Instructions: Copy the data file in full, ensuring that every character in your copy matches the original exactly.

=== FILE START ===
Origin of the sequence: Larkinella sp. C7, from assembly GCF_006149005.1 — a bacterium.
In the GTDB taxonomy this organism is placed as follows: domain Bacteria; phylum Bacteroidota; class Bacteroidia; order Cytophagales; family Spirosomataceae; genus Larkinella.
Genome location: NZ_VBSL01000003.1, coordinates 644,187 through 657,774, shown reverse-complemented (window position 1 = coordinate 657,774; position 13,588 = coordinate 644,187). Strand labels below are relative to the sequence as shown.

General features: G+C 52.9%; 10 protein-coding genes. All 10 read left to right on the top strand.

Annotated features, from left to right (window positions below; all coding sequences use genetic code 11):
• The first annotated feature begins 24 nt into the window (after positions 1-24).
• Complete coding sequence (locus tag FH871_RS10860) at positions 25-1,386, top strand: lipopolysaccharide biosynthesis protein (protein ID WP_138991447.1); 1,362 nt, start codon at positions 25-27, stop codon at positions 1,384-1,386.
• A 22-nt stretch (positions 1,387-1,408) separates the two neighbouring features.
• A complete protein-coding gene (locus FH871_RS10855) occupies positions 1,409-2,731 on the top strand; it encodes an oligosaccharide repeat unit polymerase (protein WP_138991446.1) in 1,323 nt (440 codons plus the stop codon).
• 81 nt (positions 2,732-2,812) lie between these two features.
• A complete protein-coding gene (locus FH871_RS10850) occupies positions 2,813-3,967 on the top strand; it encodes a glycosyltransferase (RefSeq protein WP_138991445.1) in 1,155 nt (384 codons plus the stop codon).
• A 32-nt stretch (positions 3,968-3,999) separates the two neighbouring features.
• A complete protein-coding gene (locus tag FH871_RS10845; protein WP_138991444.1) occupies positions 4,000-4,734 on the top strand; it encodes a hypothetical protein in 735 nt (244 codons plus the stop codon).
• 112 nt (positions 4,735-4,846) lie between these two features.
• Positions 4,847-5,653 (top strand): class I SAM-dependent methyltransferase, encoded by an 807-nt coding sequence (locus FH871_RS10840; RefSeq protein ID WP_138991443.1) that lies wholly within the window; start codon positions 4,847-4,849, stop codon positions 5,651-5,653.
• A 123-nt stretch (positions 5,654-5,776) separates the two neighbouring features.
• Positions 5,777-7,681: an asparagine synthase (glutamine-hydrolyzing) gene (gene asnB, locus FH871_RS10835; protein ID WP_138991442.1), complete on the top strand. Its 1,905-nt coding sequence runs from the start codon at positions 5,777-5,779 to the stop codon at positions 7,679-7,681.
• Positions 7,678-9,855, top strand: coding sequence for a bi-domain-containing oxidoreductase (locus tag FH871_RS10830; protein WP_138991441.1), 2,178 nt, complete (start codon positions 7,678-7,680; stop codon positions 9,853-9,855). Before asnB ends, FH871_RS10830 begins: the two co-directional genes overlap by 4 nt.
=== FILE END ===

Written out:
Origin of the sequence: Larkinella sp. C7, from assembly GCF_006149005.1 — a bacterium.
In the GTDB taxonomy this organism is placed as follows: domain Bacteria; phylum Bacteroidota; class Bacteroidia; order Cytophagales; family Spirosomataceae; genus Larkinella.
Genome location: NZ_VBSL01000003.1, coordinates 644,187 through 657,774, shown reverse-complemented (window position 1 = coordinate 657,774; position 13,588 = coordinate 644,187). Strand labels below are relative to the sequence as shown.

General features: G+C 52.9%; 10 protein-coding genes. All 10 read left to right on the top strand.

Annotated features, from left to right (window positions below; all coding sequences use genetic code 11):
• The first annotated feature begins 24 nt into the window (after positions 1-24).
• Complete coding sequence (locus tag FH871_RS10860) at positions 25-1,386, top strand: lipopolysaccharide biosynthesis protein (protein ID WP_138991447.1); 1,362 nt, start codon at positions 25-27, stop codon at positions 1,384-1,386.
• A 22-nt stretch (positions 1,387-1,408) separates the two neighbouring features.
• A complete protein-coding gene (locus FH871_RS10855) occupies positions 1,409-2,731 on the top strand; it encodes an oligosaccharide repeat unit polymerase (protein WP_138991446.1) in 1,323 nt (440 codons plus the stop codon).
• 81 nt (positions 2,732-2,812) lie between these two features.
• A complete protein-coding gene (locus FH871_RS10850) occupies positions 2,813-3,967 on the top strand; it encodes a glycosyltransferase (RefSeq protein WP_138991445.1) in 1,155 nt (384 codons plus the stop codon).
• A 32-nt stretch (positions 3,968-3,999) separates the two neighbouring features.
• A complete protein-coding gene (locus tag FH871_RS10845; protein WP_138991444.1) occupies positions 4,000-4,734 on the top strand; it encodes a hypothetical protein in 735 nt (244 codons plus the stop codon).
• 112 nt (positions 4,735-4,846) lie between these two features.
• Positions 4,847-5,653 (top strand): class I SAM-dependent methyltransferase, encoded by an 807-nt coding sequence (locus FH871_RS10840; RefSeq protein ID WP_138991443.1) that lies wholly within the window; start codon positions 4,847-4,849, stop codon positions 5,651-5,653.
• A 123-nt stretch (positions 5,654-5,776) separates the two neighbouring features.
• Positions 5,777-7,681: an asparagine synthase (glutamine-hydrolyzing) gene (gene asnB, locus FH871_RS10835; protein ID WP_138991442.1), complete on the top strand. Its 1,905-nt coding sequence runs from the start codon at positions 5,777-5,779 to the stop codon at positions 7,679-7,681.
• Positions 7,678-9,855, top strand: coding sequence for a bi-domain-containing oxidoreductase (locus tag FH871_RS10830; protein WP_138991441.1), 2,178 nt, complete (start codon positions 7,678-7,680; stop codon positions 9,853-9,855). Before asnB ends, FH871_RS10830 begins: the two co-directional genes overlap by 4 nt.